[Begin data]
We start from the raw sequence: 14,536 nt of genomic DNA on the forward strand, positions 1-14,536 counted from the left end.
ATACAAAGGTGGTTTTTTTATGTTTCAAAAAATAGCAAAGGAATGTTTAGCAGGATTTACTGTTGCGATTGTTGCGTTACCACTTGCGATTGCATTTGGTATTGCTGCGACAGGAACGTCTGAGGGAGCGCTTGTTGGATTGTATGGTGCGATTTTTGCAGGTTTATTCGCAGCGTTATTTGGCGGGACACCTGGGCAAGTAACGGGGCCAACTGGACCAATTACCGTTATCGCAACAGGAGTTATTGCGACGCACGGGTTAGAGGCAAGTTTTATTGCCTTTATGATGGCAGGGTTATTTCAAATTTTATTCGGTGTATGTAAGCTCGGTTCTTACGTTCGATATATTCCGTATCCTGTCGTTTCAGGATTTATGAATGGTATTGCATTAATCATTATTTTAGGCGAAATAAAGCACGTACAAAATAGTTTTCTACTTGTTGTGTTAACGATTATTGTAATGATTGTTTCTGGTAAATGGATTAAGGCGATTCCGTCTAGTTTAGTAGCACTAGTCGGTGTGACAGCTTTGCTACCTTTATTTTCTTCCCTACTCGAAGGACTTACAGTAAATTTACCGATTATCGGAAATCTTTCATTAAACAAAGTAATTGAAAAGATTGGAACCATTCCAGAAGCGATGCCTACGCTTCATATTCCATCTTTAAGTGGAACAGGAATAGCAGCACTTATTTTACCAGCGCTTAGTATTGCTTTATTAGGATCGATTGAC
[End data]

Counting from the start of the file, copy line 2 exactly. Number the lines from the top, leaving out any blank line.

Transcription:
ATACAAAGGTGGTTTTTTTATGTTTCAAAAAATAGCAAAGGAATGTTTAGCAGGATTTACTGTTGCGATTGTTGCGTTACCACTTGCGATTGCATTTGGTATTGCTGCGACAGGAACGTCTGAGGGAGCGCTTGTTGGATTGTATGGTGCGATTTTTGCAGGTTTATTCGCAGCGTTATTTGGCGGGACACCTGGGCAAGTAACGGGGCCAACTGGACCAATTACCGTTATCGCAACAGGAGTTATTGCGACGCACGGGTTAGAGGCAAGTTTTATTGCCTTTATGATGGCAGGGTTATTTCAAATTTTATTCGGTGTATGTAAGCTCGGTTCTTACGTTCGATATATTCCGTATCCTGTCGTTTCAGGATTTATGAATGGTATTGCATTAATCATTATTTTAGGCGAAATAAAGCACGTACAAAATAGTTTTCTACTTGTTGTGTTAACGATTATTGTAATGATTGTTTCTGGTAAATGGATTAAGGCGATTCCGTCTAGTTTAGTAGCACTAGTCGGTGTGACAGCTTTGCTACCTTTATTTTCTTCCCTACTCGAAGGACTTACAGTAAATTTACCGATTATCGGAAATCTTTCATTAAACAAAGTAATTGAAAAGATTGGAACCATTCCAGAAGCGATGCCTACGCTTCATATTCCATCTTTAAGTGGAACAGGAATAGCAGCACTTATTTTACCAGCGCTTAGTATTGCTTTATTAGGATCGATTGAC